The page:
Over the last few decades, mass spectrometry has developed into the technique of choice for analysis of proteins and metabolites. The Evans Lab is continually working on development of methods to expand the depth of information the can be gleaned using chromatographic separations and mass spectrometry. Some examples of ongoing work in the lab include:
- Differential mobility separation of isomeric/isobaric species
- Multidimensional chromatographic separations for increased metabolomic coverage
- Sample preparation methods for quantitative phosphoproteomic analysis
- Automated data analysis tools for untargeted metabolomics analysis
Inositol (poly)phosphates (IPs) are important cellular signaling molecules in eukaryotic organisms having diverse roles from calcium signaling pathways to telomere maintenance. There are theoretically 63 different isomers of IPs possible, not considering the pyrophosphates. So far, over 30 IP isomers have been found in eukaryotic cells. In spite of the important roles that IPs play in cellular function and the many possible isomers known to exist, robust methods for detection and quantitation of these very low abundance metabolites exist. In collaboration with the Umen Lab and the Allen Lab at the Danforth Center, the Evans Lab is developing sensitive and selective mass spectrometric methods that use differential mobility spectrometry in conjunction with chromatography to separate and quantify IP isomers.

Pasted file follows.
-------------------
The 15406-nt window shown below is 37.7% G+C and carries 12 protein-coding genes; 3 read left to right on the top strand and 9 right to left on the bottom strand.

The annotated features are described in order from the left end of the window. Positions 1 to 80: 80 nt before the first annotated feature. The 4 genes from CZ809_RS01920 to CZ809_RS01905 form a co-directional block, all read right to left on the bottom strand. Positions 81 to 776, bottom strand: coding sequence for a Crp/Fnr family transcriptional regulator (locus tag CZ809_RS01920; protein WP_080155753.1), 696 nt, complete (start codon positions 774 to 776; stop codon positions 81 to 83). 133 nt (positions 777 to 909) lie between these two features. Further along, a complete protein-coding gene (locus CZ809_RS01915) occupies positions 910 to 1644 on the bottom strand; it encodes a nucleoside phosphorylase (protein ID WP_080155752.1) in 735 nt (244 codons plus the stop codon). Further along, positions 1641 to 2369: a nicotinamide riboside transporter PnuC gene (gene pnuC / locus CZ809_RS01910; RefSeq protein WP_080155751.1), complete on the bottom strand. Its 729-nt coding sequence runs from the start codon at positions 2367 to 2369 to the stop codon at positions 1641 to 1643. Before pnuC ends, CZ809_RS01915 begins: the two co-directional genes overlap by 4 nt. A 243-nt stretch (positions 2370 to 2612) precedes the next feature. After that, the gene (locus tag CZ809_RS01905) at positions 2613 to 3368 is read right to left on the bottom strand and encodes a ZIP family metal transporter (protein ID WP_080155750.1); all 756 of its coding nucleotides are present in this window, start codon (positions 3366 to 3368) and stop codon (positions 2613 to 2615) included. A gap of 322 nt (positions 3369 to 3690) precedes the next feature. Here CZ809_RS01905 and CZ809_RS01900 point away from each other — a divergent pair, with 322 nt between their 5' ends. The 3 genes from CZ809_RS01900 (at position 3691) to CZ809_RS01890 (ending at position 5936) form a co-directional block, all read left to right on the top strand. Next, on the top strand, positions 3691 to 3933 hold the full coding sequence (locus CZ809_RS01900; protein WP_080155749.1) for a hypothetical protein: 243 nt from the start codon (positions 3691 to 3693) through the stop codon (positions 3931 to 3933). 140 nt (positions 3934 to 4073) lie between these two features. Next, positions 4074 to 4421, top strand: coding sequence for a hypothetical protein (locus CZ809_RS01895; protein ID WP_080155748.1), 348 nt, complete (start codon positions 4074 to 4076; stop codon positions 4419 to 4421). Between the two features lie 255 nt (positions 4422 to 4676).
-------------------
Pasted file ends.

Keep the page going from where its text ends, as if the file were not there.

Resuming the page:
Plants produce a vast array of specialized metabolites, or natural products that communicate with other organisms, defend against pathogens and herbivores, attract symbionts and deter pests. These metabolites are produced by both wild and cultivated species, including important crops. Plant natural products are important for plant and crop defense and can also be used as agricultural chemicals, fine chemicals and medicines. Understanding the genes responsible for production of plant specialized metabolites will be useful for maximal exploitation of these metabolites for crop protection and other human uses. However, linking the chemical phenotype (chemotype) of a plant to its underlying genotype is arduous and slow. The conventional process begins with purifying chemical compounds from the plant, determining their structures, and using reverse genetics approaches to identify the relevant biosynthetic genes. Finally, in vivo and in vitro studies are required to study gene and pathway function in the plant. There are serval hurdles in applying this workflow. First, the chemical compound must be produced constitutively or at least under conventional laboratory conditions. Second, the compound(s) of interest must be flagged as interesting using a biological or chemical assay. Third the compound(s) must be de-replicated—in other words it must be determined if the biological activity or chemical signature comes from a compound that has already been characterized or if it comes from a novel compound, a process that has historically been very time consuming. Finally, validation requires genes coding for putative biosynthetic enzymes to be disrupted and/or cloned and heterologously expressed. The Evans Lab is actively working on methods using high-resolution accurate-mass mass spectrometry for quick dereplication of natural product extracts as well as methods for accurate structural classification and comparative analyses of plant metabolomes.